LGBTQ+ Rights v. Religious Claims: Navigating the Tensions between RFRA and Title VII
This article is part of our “The Religious Freedom Restoration Act at Thirty” series. If you’d like to explore other articles in this series, click here.
n a democratic multi-religious society, regulating religious freedom is a tricky issue. However, examining the issue from the perspective of a European scholar, a general law regulating religious freedom guarantees a basic level of liberty to all faiths, preventing disparate treatment between old and new faiths on the basis of history and tradition. In 1993, the U.S. Congress took up the challenge, passing the Religious Freedom Restoration Act. The aim of this statute was “to protect the free exercise of religion” by restoring strict scrutiny, the highest standard of review that applies whenever the government’s action interferes with fundamental rights.The enforcement of RFRA aimed to restore the landmark Sherbert v. Verner’s three-pronged test (substantial burden, compelling state interest, least restrictive means) to adjudicate challenges against generally applicable provisions when free exercise religion claims are concerned.
However, the history of RFRA has been troubled. RFRA was enacted as a political response to the U.S. Supreme Court’s decision in Employment Division v. Smith, which introduced a less religion-friendly standard of review to assess whether the government had compromised an individual’s free religious exercise. In this landmark decision, the Supreme Court replaced strict scrutiny with a rational-basis standard of review and charged the lawmaker with the task of providing religious exemptions to generally applicable laws. Although the Supreme Court limited the scope of RFRA in 1997, finding that the Congress exceeded its powers in imposing its application of the law upon states, various states reacted by enforcing their own state-level RFRAs.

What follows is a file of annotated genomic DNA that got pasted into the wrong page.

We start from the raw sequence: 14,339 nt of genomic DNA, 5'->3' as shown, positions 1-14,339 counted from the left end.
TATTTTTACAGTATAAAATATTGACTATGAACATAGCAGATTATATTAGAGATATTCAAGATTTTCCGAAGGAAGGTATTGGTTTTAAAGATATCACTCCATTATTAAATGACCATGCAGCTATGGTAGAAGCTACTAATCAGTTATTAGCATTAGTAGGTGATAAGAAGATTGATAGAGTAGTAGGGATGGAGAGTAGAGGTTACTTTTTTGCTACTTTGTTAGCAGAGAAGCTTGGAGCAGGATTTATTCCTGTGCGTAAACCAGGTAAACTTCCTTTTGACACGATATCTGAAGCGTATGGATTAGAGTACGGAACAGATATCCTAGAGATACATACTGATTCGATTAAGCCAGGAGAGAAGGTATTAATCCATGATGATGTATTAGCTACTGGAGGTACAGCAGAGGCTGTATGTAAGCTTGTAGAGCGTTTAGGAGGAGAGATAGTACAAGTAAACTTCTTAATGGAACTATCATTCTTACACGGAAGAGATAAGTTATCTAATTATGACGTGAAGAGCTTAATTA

It goes without saying that, not only does the analysis of various Supreme Court and lower courts decisions, such as Gonzales v. O Centro Espírita Beneficente União do Vegetal and Church of the Holy Light of the Queen v. Mukasey, show how the RFRA provides robust coverage to religious minorities’ accommodation demands, but it also plays a key role in upholding progressive religious claims, as commentators have noted.
However, in 2014, ruling in Burwell v. Hobby Lobby Stores, Inc., the Supreme Court held that under RFRA a for-profit, privately held corporation can be exempted from the Patient Protection and Affordable Care Act’s requirement that employers cover contraceptive services for their employees (contraceptive mandate). In doing so, the Court brought about a concerning expansion of RFRA’s reach. The decision allowed a for-profit company to enjoy a religious exemption to the detriment of vulnerable classes of individuals among their employees. In her dissenting opinion, Justice Ginsburg raised the concern that through its reasoning the Supreme Court opened the way for employers’ conscience claims to jeopardize commitment to equality, which is at the core of workplace anti-discrimination laws. According to Justice Ginsburg, the majority’s opinion generated the risk that RFRA claims of for-profit companies “will proliferate,” as they seek exemption from complying with Title VII’s provisions, whose aim is to protect employees against employment discriminations on the basis of sex, race, religion, color and national origin.